The advantage of startups is not only their agility but also the relatively small consequences of failure. It allows them to take risks in situations when mature companies will not.
The question that arises is why, with all these things, only a tiny percentage of startups succeed. There could be several reasons. These include a lack of understanding of customers’ needs, or not enough charisma, and the inability to convince people of your vision, which are often linked to a lack of sales skills. A lack of sufficient funding and poor management skills are also common issues that can affect the survival of even the best startups as the business expands. However, networking and stable funding improve the chances of success.
Mature businesses can do more
Partnering with a corporation that is open to innovation can be a good solution. Mature companies can offer a lot to startups. Help defining a product or technology at the initial stage of development increases the chances of creating solutions relevant to market needs. However, the biggest benefit of such cooperation is the fact of selling the product. It is companies that are usually the first adopters of solutions or services offered by a startup. Moreover, because of their long presence in the market, companies have access to potential customers, the so-called target group, to whom they offer the solution. This is invaluable because as much as 90 percent of a startup’s success is based on the successful commercialization of its product and the ability to scale it.
Sometimes companies that have recently been startups can support teams with their experience. They became a source of capital and competencies by involving their employees as mentors. In addition, they can offer their infrastructure and sales channels to startups.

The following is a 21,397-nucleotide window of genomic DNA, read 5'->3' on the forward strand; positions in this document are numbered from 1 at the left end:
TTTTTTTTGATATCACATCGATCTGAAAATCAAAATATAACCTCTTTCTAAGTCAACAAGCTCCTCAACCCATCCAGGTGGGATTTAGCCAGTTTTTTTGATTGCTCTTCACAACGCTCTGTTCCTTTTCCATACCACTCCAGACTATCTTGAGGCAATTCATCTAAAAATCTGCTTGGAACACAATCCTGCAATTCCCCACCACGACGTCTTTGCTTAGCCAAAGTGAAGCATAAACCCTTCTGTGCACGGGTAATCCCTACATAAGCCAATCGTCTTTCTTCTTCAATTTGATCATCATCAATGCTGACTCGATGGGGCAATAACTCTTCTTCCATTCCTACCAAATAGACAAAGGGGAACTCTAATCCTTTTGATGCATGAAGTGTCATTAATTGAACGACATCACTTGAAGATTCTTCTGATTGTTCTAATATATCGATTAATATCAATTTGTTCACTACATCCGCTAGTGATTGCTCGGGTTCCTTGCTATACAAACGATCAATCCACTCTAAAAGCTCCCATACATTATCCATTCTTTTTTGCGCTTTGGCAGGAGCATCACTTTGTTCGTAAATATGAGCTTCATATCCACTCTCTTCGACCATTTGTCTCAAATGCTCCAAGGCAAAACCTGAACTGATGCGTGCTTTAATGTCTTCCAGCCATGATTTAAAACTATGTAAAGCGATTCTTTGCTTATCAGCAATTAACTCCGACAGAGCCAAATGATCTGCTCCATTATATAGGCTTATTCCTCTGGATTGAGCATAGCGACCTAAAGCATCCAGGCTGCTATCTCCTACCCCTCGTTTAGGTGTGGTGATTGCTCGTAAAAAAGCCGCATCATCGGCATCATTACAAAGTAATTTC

Benefits and fears
The biggest concern when it comes to a company working with a startup is a share takeover. That is a common worry. However, it is worth emphasizing that this is not always what happens, and sometimes the opposite is true. Increasingly, corporations are opting for minority stakes, ensuring that startups are independent and free to operate and make their own decisions. Such an attitude not only increases the probability of the startup’s success but, above all, it results in real profits, such as access to innovations (e.g., through licensing) or cost reduction, namely using much smaller resources to produce the same value. The additional benefits of collaboration can be access to new “ways of working” that corporations can adapt themselves, access to talent, and the possibility of alternative paths of development for employees through appointing them as mentors. It is important to emphasize that for the cooperation between a startup and a company to be effective, it is necessary to move away from imposing a burden of procedures, patterns, decision-making paths, strategic planning or KPIs on young companies. Smart companies provide access to their resources, allowing startups the independence they need. Not every corporation is ready for this, however, and this amount of freedom may prove to be unacceptable. This is because not every organization’s culture can simply embrace a new style of working in a relationship with startups, often leading to the failure of the venture.
To cooperate with innovators, companies often create special units or subsidiary companies that specialize in finding and accelerating startups at various stages of development (from the early so called seed stage to already functioning projects). Through accelerators, companies share their competences, assign mentors to startups and provide the necessary infrastructure and funding. Good example of such cooperation are the company Orange, which created an accelerator program for startups called Orange Fab, and the Euvic Group, owner of the eduLAB accelerator.
There are many ecosystems of this type, based on mutual exchange, where mature companies support the development of startups with their experience and capital, while startups support these companies with their innovativeness. Let us hope that we will see more and more examples of such cooperation on the Polish market. It seems to be a promising model for the future.
Originally published in Polish on the Edulab website: https://edulab.io/wspolpraca-z-duza-firma-otwarta-na-innowacje/